Here’s How Immigrating From Iraq To The United States Affected My Education & My Life

I was born in Baghdad, Iraq and spent the first six years of my life there. Despite the violence just outside my door, I lived in a safe bubble my parents built for my sisters and me. My parents were both doctors and came from educated families in their cities. They both valued education and emphasized its importance.

As educated individuals became the next target for violence, my father was soon the only remaining doctor in his hospital. He received threats of death and kidnapping in person and through the mail. Knowing that the violence would only get worse, my parents packed our belongings and moved us to Jordan.

For the next two years, we lived in a small village in Jordan called Jarash. Upon our arrival, my parents filled out an application to come to the United States as refugees. They took this step as a last resort in case our residency in Jordan were to be jeopardized; they hoped we would not have to move across the ocean, away from our family. Despite the hours we spent in lines at government agencies, my parents knew that the possibility of being selected was nearly impossible. Both of my parents worked as doctors in Jordan, however, they received lower salaries because they were foreign refugees in the country. As for myself, I worked hard to quickly master the new dialect and rise to the top of my class.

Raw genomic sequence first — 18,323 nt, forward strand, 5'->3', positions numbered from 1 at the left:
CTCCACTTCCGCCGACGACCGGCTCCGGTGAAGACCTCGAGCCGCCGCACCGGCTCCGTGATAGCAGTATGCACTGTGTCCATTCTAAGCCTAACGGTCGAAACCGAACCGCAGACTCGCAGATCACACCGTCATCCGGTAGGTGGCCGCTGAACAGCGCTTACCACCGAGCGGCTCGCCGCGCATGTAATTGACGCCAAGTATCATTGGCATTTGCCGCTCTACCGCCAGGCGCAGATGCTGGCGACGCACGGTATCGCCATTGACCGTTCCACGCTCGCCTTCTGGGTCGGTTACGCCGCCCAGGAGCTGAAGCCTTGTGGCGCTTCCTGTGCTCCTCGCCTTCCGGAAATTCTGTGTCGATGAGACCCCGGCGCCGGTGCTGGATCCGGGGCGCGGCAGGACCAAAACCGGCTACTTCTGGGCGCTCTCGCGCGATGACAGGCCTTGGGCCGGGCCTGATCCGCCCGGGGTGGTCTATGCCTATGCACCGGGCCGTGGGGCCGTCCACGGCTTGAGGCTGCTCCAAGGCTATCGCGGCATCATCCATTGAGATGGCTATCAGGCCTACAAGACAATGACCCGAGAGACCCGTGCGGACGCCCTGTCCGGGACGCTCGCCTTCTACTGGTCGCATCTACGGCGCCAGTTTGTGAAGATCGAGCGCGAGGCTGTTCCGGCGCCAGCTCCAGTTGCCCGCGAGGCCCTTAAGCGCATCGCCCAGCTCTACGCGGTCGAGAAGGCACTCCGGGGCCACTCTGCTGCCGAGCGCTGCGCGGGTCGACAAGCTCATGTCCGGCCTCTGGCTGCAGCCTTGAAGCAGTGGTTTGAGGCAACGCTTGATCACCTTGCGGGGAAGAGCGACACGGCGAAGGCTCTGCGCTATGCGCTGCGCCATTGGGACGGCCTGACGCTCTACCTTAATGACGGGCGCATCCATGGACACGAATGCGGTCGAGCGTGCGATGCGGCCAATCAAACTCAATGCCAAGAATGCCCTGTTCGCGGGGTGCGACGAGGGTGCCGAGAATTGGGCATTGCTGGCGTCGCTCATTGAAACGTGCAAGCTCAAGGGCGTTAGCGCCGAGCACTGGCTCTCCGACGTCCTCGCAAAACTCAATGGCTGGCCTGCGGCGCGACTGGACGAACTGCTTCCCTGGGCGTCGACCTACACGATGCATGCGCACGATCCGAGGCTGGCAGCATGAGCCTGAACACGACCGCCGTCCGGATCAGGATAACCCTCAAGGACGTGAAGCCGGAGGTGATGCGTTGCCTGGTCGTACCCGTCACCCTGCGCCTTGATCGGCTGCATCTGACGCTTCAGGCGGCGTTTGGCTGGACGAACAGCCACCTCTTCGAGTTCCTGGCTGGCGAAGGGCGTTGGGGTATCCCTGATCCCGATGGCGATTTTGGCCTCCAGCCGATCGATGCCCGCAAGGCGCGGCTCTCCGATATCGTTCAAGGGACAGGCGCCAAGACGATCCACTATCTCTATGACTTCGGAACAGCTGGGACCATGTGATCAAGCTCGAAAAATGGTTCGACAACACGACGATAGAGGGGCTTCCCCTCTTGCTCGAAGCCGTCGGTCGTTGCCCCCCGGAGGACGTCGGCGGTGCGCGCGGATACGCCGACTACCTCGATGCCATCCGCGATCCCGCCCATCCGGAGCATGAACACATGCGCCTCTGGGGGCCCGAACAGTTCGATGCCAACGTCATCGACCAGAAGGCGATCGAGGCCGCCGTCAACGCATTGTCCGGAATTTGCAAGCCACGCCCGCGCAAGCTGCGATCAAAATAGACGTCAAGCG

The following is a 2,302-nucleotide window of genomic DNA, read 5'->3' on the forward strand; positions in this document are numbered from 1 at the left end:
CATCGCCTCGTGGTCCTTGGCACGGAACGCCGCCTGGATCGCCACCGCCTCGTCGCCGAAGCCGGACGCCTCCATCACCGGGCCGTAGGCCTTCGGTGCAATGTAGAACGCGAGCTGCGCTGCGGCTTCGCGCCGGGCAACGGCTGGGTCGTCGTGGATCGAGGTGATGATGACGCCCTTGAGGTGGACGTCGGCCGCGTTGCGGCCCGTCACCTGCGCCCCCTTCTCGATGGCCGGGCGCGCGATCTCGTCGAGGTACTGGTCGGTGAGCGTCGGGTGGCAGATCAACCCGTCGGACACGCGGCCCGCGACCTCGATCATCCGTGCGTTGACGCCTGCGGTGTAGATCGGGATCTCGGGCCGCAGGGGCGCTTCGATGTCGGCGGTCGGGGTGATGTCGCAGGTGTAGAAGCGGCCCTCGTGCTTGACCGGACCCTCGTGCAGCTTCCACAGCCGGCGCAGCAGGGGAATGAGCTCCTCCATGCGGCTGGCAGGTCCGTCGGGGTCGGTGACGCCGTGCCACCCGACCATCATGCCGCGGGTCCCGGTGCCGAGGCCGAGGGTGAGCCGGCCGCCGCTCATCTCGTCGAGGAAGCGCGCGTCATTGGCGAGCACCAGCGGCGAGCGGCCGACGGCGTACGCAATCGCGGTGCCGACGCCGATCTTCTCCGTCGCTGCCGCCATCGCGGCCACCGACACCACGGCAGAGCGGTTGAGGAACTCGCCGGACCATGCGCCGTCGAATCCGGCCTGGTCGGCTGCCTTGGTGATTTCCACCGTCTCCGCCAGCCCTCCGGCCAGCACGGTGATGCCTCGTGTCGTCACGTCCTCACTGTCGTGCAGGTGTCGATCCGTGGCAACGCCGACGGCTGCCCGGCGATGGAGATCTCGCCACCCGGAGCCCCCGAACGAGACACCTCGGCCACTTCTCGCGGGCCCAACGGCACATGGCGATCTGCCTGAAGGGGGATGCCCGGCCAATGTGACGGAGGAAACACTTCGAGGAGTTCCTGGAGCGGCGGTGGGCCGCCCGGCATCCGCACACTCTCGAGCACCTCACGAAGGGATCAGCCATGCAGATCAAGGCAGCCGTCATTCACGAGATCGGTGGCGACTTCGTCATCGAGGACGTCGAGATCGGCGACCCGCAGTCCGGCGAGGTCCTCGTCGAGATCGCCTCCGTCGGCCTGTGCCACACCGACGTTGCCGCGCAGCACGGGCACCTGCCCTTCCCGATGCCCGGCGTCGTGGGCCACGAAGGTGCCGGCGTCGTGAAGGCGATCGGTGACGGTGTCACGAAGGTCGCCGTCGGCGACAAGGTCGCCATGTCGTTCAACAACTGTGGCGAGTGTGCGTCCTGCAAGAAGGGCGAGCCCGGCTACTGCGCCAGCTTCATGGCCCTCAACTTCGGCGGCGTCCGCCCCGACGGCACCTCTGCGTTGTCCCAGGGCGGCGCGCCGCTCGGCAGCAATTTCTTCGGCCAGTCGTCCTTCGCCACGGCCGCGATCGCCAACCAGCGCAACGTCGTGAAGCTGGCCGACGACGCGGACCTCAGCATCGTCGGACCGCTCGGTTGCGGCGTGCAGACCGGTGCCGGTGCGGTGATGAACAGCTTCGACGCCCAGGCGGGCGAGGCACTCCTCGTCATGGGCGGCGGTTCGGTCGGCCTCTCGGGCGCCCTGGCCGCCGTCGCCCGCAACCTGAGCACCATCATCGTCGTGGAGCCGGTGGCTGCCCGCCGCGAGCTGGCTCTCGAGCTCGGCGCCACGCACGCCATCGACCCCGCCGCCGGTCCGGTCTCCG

Our lives were simple and safe in Jordan, but we could not stay –– my parents’ work visa was not renewed after two years. Just as we prepared to be deported to Iraq, we were selected to travel to the United States as refugees.

Although my parents struggled to leave their families behind, they knew that no matter how hard we work in Iraq, our success and job opportunities were limited. To give my sisters and I a fighting chance at a comfortable and safe life, my parents agreed to move to Colorado.

But immigrating to the United States was not the end of our struggles. My academic standing in Colorado dropped severely in third grade as I battled a new language barrier. By the time I translated a question in my head, my classmates moved on to the next section. I could not keep up, and I shut down. I was angry at my parents for the dramatic transition, and angry at myself for not being able to keep up.

Although my family’s reasons for coming to the United States were for safety and educational opportunity, our intention in America will always be questioned as the country’s feelings towards immigrants sway. At the same time, I am thankful to have safety and freedom to work as hard as I want until I am satisfied with where I am in life. It has been 10 years since I arrived in Colorado and I have maintained a close connection to my journey here. Helping and learning from refugees and undocumented students has encouraged me to continue to work hard toward my goal of becoming an architect and giving back to my community.

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